Released: 2013, Inside Out Music
Nine years in coming, DARKNESS IN A DIFFERENT LIGHT comes at the end of the longest period of time the band has ever taken between new album releases. Amidst the various side projects involving all members of the band, a gnawing suspicion took hold in many core fans that FWX would ultimately represent the band’s swan song. Guitarist Frank Aresti makes his return to the studio with the band, his first since INSIDE OUT. The new album finds band leader and chief composer, Jim Matheos, continuing the evolution of the band and embracing modern progressive metal tendencies while compositionally, 8 of the 10 songs are co-written by other members of the band compared to 0 on the last Fates album. These collaborative songs include down tuned guitars, staccato rhythms, and a greater reliance on a sequence of riffs rather than power chords in most of the songs. In essence, there is much here distilled from the recent OSI and Arch/Matheos albums, but with enough individual character present to separate this as a Fates Warning album.
Lead off track, “One Thousand Fires” is one of those connecting tracks to Arch/Matheos, a rhythmically tricky opening with down tuned guitars front and center before things slow down for the first verse. It is the chorus that seals the deal though, Alder delivering one of his patented and memorable vocal melodies. The template of this first song is revisited through much of the album, intros typically being the faster, heavier, and often more opaque passages, while the verses and choruses are where the band offers the more accessible and connecting elements. The melding of the modern with the vintage Fates Warning culminates with “I Am”, the perfect marriage on the album of past and current Fates Warning. “Lighthouse” serves as a moody ballad, recalling themes of A PLEASANT SHADE OF GRAY and PARALELLS. The Kevin Moore penned tune “O Chloroform” contains one of the best choruses on the album before things wind down with the most progressive and epic tune on the album, “And Yet It Moves”, a fourteen minute exposition of all the albums elements in one track.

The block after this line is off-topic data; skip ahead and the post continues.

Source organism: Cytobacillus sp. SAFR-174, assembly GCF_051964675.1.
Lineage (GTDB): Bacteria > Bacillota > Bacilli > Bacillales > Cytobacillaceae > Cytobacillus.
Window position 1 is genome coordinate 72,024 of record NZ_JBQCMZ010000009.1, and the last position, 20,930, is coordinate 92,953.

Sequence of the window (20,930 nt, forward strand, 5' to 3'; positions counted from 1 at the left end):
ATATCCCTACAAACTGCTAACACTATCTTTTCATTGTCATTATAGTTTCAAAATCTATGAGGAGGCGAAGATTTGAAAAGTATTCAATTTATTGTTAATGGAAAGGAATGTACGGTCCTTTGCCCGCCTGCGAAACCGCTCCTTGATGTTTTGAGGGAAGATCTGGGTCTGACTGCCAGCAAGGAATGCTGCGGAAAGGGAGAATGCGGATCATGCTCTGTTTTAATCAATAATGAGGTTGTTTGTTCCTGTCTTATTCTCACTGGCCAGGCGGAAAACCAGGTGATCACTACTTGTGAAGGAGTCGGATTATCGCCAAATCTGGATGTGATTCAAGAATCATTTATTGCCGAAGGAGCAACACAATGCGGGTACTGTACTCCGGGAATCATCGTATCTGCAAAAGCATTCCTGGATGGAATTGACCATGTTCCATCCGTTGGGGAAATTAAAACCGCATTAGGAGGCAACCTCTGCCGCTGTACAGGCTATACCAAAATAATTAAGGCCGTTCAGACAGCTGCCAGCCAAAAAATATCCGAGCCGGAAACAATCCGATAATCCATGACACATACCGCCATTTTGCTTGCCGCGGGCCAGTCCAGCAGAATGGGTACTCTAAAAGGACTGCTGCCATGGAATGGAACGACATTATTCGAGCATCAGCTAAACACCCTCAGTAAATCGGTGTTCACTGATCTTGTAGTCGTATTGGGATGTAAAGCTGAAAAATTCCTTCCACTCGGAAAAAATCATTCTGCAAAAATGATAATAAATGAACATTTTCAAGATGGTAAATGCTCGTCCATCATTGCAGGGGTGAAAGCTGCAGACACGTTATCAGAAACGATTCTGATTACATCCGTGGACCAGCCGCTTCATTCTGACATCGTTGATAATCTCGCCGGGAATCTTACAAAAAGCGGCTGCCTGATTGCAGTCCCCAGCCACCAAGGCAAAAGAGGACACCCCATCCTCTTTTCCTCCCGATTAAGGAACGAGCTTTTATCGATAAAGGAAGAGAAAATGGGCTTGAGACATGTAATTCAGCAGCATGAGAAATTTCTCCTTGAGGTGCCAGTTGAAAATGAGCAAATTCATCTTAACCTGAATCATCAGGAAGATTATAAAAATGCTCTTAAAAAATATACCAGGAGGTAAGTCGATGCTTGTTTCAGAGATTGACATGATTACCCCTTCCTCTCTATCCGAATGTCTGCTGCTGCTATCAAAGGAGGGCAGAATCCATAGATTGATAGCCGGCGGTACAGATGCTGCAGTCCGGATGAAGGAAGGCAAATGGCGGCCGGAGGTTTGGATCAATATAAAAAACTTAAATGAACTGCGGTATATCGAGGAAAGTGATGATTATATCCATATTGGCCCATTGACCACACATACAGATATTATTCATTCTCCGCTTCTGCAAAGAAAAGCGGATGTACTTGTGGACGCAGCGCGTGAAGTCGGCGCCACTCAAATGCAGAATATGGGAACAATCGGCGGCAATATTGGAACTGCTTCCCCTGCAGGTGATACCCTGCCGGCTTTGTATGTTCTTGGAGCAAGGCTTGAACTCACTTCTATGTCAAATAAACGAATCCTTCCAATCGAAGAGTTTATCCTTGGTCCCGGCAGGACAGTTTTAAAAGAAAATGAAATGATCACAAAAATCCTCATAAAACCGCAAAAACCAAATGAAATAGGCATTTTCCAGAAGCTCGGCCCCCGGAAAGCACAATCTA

One thing that is clear after a few listens is that this is more a of a cohesive band effort compositionally than FWX, with every member of the band other than bassist Vera contributing writing credits. Bobby Jarzombek continues the fine tradition of percussion in Fates Warning, worthy of the standards previously set by Mark Zonder while Vera remains solid and well-produced. Sure, Alder has lost some of that upper range, but he continues to be inventive with his vocals and lyrically, sharp as ever. Aresti and Matheos remain an underrated combination on guitars, Aresti no doubt helping to infuse this with some vintage Fates qualities to balance Matheos tendency to be ever more modern and evolving. The end result is not a perfect album, but a worthy addition to the catalog of one of the most influential and respected progressive metal bands in existence.